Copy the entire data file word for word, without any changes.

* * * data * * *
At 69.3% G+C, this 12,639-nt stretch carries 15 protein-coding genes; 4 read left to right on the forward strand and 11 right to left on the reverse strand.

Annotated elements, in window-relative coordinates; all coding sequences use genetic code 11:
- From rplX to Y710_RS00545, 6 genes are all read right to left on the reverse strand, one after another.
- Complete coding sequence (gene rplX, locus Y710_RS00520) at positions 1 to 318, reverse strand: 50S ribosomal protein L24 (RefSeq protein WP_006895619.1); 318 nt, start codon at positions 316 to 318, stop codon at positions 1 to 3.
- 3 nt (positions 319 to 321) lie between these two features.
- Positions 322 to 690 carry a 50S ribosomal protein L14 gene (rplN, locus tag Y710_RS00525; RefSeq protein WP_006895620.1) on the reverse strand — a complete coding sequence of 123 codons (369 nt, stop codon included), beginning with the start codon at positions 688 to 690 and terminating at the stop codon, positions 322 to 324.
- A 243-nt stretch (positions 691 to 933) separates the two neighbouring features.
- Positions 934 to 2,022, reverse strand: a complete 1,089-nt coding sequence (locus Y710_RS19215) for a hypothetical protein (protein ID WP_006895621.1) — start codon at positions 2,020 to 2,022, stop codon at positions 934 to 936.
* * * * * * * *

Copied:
At 69.3% G+C, this 12,639-nt stretch carries 15 protein-coding genes; 4 read left to right on the forward strand and 11 right to left on the reverse strand.

Annotated elements, in window-relative coordinates; all coding sequences use genetic code 11:
- From rplX to Y710_RS00545, 6 genes are all read right to left on the reverse strand, one after another.
- Complete coding sequence (gene rplX, locus Y710_RS00520) at positions 1 to 318, reverse strand: 50S ribosomal protein L24 (RefSeq protein WP_006895619.1); 318 nt, start codon at positions 316 to 318, stop codon at positions 1 to 3.
- 3 nt (positions 319 to 321) lie between these two features.
- Positions 322 to 690 carry a 50S ribosomal protein L14 gene (rplN, locus tag Y710_RS00525; RefSeq protein WP_006895620.1) on the reverse strand — a complete coding sequence of 123 codons (369 nt, stop codon included), beginning with the start codon at positions 688 to 690 and terminating at the stop codon, positions 322 to 324.
- A 243-nt stretch (positions 691 to 933) separates the two neighbouring features.
- Positions 934 to 2,022, reverse strand: a complete 1,089-nt coding sequence (locus Y710_RS19215) for a hypothetical protein (protein ID WP_006895621.1) — start codon at positions 2,020 to 2,022, stop codon at positions 934 to 936.